The past few weeks I've shared my plans for this coming year (here and here), and this week I want to share my final goal: learning about running a small business. This is an area of great struggle for me because I would love to just create and not think about the rest, but if I want to keep doing this work with any regularity, this is a necessary component. I'm trying to break it all down into manageable parts, but this week, to be completely honest, my goals started to feel more overwhelming than energizing.
When I began dreaming for the new year, I decided to dedicate the first three months to learning more about running a creative business. The first step toward this goal was joining a nationwide creative group called the Academy of Handmade Artists and Supporters, and I am so excited to be part of the Seattle chapter community and to learn from and have accountability with other creative entrepreneurs. The resources they offer have already been immensely helpful; the local team here is warm and welcoming; and I left my first meeting last week feeling affirmed and inspired.
But later that night my thoughts started racing, and I found myself lying awake in bed, staring at the mini-blind-striped moonlight on the ceiling. All I could think of was my to-do list and how to prioritize all that needed to be done. And I felt already far behind.
As I lay in silence, words spoken to me earlier in the evening returned to my thoughts. One of other chapter members told me that it's okay to start out; I don't need to have it all together right now. It sounds so obvious and yet I badly needed the reminder to let myself be where I am.
Later this week I discovered one of my favorite Netflix shows, Chef's Table, released a new season, so I watched the first episode, which follows Korean monk Jeong Kwan, a chef who cooks for her monastery. This monk's selfless approach to her work is illuminating and humbling, and at one point she shares these poignant words: "Creativity and ego cannot go together. If you free yourself from the comparing and jealous mind, your creativity opens up endlessly."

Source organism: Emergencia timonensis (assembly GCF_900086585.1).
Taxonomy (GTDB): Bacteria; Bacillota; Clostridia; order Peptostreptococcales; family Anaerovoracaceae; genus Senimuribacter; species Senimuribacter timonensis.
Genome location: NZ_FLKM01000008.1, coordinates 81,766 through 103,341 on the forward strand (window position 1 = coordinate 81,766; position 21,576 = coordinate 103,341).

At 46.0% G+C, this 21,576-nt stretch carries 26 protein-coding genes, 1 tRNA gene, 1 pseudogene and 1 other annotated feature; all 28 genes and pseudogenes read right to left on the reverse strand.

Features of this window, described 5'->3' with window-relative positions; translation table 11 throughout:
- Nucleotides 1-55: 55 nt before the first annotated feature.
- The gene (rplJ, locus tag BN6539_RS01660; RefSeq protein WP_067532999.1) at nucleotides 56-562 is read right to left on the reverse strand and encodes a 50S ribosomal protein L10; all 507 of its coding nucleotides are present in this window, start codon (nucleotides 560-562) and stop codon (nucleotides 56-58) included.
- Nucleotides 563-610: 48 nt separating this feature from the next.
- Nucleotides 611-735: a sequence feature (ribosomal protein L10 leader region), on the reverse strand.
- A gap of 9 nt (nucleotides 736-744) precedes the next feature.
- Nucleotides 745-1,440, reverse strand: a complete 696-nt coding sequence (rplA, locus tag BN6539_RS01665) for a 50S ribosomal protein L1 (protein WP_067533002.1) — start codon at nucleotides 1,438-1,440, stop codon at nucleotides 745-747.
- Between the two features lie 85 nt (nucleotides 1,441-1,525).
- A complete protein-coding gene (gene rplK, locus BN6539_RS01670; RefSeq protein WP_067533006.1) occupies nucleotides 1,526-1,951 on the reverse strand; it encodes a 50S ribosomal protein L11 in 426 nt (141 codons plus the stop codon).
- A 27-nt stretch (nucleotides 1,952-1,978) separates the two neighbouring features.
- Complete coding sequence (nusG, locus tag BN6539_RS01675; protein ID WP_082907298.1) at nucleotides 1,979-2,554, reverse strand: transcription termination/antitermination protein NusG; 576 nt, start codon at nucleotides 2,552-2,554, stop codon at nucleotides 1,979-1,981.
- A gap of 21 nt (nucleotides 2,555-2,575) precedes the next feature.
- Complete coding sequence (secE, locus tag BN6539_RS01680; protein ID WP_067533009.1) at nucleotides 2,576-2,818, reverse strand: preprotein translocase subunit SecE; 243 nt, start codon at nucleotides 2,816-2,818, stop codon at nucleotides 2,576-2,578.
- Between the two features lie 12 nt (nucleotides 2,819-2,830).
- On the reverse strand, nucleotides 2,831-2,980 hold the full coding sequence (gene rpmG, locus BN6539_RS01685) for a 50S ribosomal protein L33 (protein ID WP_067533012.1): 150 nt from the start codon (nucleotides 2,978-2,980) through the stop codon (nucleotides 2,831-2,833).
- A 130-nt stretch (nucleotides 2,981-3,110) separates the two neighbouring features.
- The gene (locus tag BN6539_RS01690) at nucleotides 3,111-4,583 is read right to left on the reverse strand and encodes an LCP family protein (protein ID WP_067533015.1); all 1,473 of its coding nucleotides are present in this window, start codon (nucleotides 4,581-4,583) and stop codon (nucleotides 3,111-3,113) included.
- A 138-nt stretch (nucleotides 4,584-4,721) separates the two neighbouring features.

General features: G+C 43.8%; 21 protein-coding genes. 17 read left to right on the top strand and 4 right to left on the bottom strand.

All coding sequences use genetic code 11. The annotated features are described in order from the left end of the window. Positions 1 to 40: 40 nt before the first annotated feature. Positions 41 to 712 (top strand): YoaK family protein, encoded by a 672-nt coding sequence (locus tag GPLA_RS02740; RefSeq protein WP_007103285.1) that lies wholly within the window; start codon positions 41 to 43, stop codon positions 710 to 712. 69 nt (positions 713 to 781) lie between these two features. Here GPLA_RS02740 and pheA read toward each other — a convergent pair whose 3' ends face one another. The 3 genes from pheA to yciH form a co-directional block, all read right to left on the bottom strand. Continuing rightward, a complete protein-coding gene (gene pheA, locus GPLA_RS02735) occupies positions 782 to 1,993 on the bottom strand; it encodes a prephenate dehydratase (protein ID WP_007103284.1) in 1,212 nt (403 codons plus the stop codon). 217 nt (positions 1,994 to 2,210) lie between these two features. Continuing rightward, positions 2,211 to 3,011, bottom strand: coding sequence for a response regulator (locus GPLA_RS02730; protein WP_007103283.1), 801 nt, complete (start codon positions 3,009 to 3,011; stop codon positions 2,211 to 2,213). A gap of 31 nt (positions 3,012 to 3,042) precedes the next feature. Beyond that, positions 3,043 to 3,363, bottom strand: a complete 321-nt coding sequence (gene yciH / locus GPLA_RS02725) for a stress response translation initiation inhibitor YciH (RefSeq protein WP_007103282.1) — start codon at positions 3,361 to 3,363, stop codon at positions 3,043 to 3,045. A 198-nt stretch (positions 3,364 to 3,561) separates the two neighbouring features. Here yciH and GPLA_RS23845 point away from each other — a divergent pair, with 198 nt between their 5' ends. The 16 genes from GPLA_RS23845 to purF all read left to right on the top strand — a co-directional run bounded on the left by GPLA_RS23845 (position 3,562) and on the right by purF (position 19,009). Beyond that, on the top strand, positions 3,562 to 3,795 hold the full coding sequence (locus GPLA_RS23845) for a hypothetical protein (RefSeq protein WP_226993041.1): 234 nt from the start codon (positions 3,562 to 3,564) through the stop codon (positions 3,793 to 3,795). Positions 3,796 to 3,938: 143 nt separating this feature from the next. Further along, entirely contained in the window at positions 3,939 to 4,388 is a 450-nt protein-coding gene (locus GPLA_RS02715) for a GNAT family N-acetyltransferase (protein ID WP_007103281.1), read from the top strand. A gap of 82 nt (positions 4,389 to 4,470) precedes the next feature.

I have a massively long way to go, but I work hard not to compare myself and my work to others. However, I realized through my wrestling this week that I also need to not compare my current self (and work) to my ideal or future self (and work). This is probably my most difficult challenge. When my thoughts are focused on where I am not, I begin to feel the need to prove myself. But this week has helped me see that I need to give myself breathing room, space to be right now, exactly as I am, so that as I move forward, I do so in fullness and peace.
It's been a year of moving slowly for me, mentally and physically, accepting tiny glimmers of progress as they come. As aggravating as it can be at times, this slow growth has helped me make real, whole-hearted progress, and I want my work growth to be the same - slow and right, not on an arbitrary self-imposed schedule.
I'm not halting progress; my goal remains the same, but my approach to it is changing for the better. While I started the year thinking I'd get a jump-start in these first three months, I'm now realizing I need to adjust. My goal is still to learn about effectively running a small business, but this will take time. I now have accountability and support, and I will make progress. But I won't do it all this week. Instead, I will focus on guarding my breathing room and continuing to let go of my own expectations, criticisms, and timeline in hopes that "creativity opens up endlessly."